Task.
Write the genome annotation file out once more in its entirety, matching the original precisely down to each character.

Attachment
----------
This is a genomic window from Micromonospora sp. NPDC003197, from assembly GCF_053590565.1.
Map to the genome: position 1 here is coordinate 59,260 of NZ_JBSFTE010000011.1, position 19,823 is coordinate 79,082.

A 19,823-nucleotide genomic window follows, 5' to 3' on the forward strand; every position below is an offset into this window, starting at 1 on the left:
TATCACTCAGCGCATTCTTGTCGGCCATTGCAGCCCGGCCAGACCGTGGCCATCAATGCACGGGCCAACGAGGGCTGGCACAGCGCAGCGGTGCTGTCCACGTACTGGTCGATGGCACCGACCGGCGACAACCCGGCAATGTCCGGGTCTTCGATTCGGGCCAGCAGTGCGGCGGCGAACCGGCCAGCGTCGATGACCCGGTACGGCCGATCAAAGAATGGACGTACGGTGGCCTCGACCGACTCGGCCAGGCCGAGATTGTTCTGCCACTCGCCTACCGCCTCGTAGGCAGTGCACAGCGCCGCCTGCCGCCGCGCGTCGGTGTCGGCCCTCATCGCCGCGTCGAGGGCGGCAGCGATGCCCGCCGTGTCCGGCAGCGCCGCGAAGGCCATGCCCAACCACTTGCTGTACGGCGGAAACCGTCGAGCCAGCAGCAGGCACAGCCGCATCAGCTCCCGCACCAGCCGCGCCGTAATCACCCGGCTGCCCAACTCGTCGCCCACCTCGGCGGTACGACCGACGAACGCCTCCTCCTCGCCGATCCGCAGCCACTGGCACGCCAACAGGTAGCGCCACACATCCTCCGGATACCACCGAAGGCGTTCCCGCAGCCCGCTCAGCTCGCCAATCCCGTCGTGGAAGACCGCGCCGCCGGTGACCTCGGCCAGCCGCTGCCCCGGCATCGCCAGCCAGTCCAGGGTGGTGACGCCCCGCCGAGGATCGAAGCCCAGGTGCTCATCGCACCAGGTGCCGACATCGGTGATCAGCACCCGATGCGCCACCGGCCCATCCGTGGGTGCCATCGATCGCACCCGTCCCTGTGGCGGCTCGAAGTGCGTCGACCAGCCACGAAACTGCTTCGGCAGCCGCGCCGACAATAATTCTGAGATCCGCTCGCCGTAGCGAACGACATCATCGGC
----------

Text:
This is a genomic window from Micromonospora sp. NPDC003197, from assembly GCF_053590565.1.
Map to the genome: position 1 here is coordinate 59,260 of NZ_JBSFTE010000011.1, position 19,823 is coordinate 79,082.

A 19,823-nucleotide genomic window follows, 5' to 3' on the forward strand; every position below is an offset into this window, starting at 1 on the left:
TATCACTCAGCGCATTCTTGTCGGCCATTGCAGCCCGGCCAGACCGTGGCCATCAATGCACGGGCCAACGAGGGCTGGCACAGCGCAGCGGTGCTGTCCACGTACTGGTCGATGGCACCGACCGGCGACAACCCGGCAATGTCCGGGTCTTCGATTCGGGCCAGCAGTGCGGCGGCGAACCGGCCAGCGTCGATGACCCGGTACGGCCGATCAAAGAATGGACGTACGGTGGCCTCGACCGACTCGGCCAGGCCGAGATTGTTCTGCCACTCGCCTACCGCCTCGTAGGCAGTGCACAGCGCCGCCTGCCGCCGCGCGTCGGTGTCGGCCCTCATCGCCGCGTCGAGGGCGGCAGCGATGCCCGCCGTGTCCGGCAGCGCCGCGAAGGCCATGCCCAACCACTTGCTGTACGGCGGAAACCGTCGAGCCAGCAGCAGGCACAGCCGCATCAGCTCCCGCACCAGCCGCGCCGTAATCACCCGGCTGCCCAACTCGTCGCCCACCTCGGCGGTACGACCGACGAACGCCTCCTCCTCGCCGATCCGCAGCCACTGGCACGCCAACAGGTAGCGCCACACATCCTCCGGATACCACCGAAGGCGTTCCCGCAGCCCGCTCAGCTCGCCAATCCCGTCGTGGAAGACCGCGCCGCCGGTGACCTCGGCCAGCCGCTGCCCCGGCATCGCCAGCCAGTCCAGGGTGGTGACGCCCCGCCGAGGATCGAAGCCCAGGTGCTCATCGCACCAGGTGCCGACATCGGTGATCAGCACCCGATGCGCCACCGGCCCATCCGTGGGTGCCATCGATCGCACCCGTCCCTGTGGCGGCTCGAAGTGCGTCGACCAGCCACGAAACTGCTTCGGCAGCCGCGCCGACAATAATTCTGAGATCCGCTCGCCGTAGCGAACGACATCATCGGC